The online exhibit extends the focus of the physical exhibit to include additional information on the parks system as a whole, the people behind the park names, the role of the Civilian Conservation Corps, and a broader history of the parks’ design, construction, and the natural areas they preserve. There is only so much space for the physical exhibits, so it was satisfying to see some of what we were not able to include in the physical exhibit incorporated into the online version. As one of the curators of the physical exhibit, I was able to work on both the physical exhibit and then the online exhibit. It was a great experience to see how the online exhibit became a companion to – and expanded on – our physical exhibit.
In addition to the images and textual content, the online exhibit also includes some fun interactive aspects including a StoryMap (created using Knight Lab’s StoryMap) which gives a tour of all 55 Iowa State Parks in 2017, in the order of their founding:
…and “quizzes” (but the fun kind – no grading involved!). The fill-in-the-blank and true/false examples pictured below are from the page on Backbone State Park.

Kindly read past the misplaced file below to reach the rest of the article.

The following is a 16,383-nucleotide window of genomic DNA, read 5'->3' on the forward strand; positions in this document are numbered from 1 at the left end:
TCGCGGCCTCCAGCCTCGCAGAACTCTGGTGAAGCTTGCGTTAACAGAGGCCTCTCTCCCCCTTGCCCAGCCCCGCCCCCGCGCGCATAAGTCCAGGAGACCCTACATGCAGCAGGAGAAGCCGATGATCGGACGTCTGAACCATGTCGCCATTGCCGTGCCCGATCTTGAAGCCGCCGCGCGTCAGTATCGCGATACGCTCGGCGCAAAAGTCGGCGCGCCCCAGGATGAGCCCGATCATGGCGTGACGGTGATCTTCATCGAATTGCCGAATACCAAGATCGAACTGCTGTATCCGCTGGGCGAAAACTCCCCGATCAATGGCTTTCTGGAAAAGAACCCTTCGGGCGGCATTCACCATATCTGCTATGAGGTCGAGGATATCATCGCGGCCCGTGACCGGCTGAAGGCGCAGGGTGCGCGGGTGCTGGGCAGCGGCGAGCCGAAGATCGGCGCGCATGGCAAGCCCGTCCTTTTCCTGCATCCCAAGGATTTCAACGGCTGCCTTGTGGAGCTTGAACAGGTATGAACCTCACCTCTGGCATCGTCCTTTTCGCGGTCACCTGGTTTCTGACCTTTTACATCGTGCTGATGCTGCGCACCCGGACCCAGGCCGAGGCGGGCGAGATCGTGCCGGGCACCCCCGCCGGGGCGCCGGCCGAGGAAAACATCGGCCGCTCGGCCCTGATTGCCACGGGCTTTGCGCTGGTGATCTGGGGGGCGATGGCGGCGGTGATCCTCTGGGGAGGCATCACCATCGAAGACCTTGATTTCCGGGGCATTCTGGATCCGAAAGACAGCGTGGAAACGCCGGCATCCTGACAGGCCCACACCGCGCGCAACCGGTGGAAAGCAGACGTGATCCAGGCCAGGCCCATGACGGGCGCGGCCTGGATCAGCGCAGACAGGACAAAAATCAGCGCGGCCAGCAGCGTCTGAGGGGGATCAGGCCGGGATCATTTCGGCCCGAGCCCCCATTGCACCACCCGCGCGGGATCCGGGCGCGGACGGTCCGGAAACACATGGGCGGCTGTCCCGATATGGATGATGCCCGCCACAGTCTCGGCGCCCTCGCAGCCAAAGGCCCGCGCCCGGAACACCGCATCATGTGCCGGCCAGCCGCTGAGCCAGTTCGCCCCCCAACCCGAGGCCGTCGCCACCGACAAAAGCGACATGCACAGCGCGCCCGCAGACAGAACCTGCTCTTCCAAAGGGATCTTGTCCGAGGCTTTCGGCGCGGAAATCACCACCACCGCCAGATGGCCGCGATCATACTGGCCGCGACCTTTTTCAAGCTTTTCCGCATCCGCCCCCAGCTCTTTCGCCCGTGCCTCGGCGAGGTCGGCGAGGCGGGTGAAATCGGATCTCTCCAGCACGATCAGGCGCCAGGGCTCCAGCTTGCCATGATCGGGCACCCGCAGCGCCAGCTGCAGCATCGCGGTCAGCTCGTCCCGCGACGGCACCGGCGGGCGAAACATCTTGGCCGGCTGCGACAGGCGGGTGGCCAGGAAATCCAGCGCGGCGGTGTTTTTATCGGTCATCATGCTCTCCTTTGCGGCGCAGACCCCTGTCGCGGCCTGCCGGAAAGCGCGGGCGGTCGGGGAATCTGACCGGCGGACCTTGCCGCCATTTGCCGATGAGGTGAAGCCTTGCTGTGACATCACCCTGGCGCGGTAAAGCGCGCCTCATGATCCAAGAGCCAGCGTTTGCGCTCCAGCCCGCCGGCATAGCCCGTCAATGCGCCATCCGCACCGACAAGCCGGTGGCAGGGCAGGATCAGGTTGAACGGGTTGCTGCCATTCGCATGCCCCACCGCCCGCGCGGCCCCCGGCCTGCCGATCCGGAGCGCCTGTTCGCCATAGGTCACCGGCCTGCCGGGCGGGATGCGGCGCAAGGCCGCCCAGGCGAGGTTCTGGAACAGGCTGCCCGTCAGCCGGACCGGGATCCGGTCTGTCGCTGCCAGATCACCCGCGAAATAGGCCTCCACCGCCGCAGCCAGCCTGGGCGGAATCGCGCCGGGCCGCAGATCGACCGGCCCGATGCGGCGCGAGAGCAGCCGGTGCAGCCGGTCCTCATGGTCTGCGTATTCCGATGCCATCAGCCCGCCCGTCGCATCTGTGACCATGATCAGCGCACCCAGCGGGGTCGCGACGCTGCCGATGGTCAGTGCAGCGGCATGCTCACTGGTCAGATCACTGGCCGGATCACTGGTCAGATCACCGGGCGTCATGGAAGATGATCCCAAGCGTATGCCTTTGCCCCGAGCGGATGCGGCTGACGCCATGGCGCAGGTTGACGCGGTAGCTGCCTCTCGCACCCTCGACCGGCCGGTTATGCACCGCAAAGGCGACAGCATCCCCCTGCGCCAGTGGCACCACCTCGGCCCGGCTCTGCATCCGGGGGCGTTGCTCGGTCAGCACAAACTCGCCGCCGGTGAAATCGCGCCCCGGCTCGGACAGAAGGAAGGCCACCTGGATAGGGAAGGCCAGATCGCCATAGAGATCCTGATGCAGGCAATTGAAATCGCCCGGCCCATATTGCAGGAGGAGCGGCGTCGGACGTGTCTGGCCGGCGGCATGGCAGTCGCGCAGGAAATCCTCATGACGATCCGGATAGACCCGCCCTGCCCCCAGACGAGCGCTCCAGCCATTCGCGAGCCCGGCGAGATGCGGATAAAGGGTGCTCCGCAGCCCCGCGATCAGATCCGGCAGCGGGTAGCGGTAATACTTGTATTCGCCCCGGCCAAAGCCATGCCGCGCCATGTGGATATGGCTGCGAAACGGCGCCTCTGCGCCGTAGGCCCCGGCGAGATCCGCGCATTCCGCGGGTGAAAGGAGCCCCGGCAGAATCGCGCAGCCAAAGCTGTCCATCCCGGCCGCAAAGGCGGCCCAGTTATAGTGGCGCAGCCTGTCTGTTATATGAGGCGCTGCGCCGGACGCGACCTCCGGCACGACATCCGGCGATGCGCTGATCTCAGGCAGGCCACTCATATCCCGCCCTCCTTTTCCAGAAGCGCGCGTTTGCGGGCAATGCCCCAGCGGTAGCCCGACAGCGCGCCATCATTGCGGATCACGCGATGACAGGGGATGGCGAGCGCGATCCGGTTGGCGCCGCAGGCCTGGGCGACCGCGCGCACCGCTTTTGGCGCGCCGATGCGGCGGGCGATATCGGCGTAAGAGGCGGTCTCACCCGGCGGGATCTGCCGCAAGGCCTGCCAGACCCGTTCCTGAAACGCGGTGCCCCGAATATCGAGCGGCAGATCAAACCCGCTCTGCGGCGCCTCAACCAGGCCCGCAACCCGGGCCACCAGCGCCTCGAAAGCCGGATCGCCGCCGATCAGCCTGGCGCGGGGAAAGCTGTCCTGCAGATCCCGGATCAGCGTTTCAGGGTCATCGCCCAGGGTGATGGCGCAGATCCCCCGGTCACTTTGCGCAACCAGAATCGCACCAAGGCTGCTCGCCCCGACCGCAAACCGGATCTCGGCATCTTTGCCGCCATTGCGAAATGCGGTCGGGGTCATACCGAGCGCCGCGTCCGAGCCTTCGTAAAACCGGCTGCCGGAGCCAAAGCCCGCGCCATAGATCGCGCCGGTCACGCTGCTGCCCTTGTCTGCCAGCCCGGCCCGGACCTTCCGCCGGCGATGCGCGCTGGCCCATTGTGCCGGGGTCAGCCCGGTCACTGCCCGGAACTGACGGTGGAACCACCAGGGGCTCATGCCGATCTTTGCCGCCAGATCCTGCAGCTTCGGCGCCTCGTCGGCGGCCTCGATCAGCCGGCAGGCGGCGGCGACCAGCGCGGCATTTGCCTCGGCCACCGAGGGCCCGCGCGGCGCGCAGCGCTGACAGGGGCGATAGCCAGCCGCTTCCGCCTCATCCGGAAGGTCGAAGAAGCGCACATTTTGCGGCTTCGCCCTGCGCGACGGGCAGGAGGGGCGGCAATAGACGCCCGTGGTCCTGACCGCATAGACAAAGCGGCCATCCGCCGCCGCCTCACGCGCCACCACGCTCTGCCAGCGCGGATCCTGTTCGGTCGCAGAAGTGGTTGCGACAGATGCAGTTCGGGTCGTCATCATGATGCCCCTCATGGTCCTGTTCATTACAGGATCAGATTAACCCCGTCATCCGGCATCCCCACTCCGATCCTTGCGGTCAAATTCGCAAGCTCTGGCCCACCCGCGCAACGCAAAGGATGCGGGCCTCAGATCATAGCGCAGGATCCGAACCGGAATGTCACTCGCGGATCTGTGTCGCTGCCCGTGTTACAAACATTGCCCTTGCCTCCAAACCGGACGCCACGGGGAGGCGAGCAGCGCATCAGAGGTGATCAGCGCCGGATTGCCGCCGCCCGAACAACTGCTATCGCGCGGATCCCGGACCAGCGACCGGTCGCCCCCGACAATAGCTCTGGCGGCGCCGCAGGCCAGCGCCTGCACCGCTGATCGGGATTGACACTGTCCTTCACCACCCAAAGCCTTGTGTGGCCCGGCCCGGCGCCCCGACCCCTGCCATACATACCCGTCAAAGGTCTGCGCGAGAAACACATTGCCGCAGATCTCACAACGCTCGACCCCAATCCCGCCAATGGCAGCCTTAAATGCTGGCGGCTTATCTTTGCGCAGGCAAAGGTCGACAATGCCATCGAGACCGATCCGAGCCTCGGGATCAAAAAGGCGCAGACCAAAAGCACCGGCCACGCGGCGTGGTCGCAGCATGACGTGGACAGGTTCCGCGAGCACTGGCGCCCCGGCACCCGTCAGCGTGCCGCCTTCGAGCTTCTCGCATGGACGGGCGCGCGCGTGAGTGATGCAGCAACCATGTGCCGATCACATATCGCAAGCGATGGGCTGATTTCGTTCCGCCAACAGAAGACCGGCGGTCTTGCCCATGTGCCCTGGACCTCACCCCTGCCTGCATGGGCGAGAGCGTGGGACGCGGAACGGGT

We were also able to add footnotes to the Drupal-based exhibit – which was exciting for us to learn about and to be able to incorporate into the text. For details on how this was done, visit Lori Bousson’s blog post over on the Digital Initiatives and Scholarship blog, DSI Update.
A lot of work goes into the creation of exhibits – both the reading room and online versions, and we hope that at least a few of you have been able to visit it here on the 4th floor of Parks Library. Thanks to the help of people from across the library, we have been able to make the research, design and work of the physical exhibit available online for people to view across the world – with no closing date!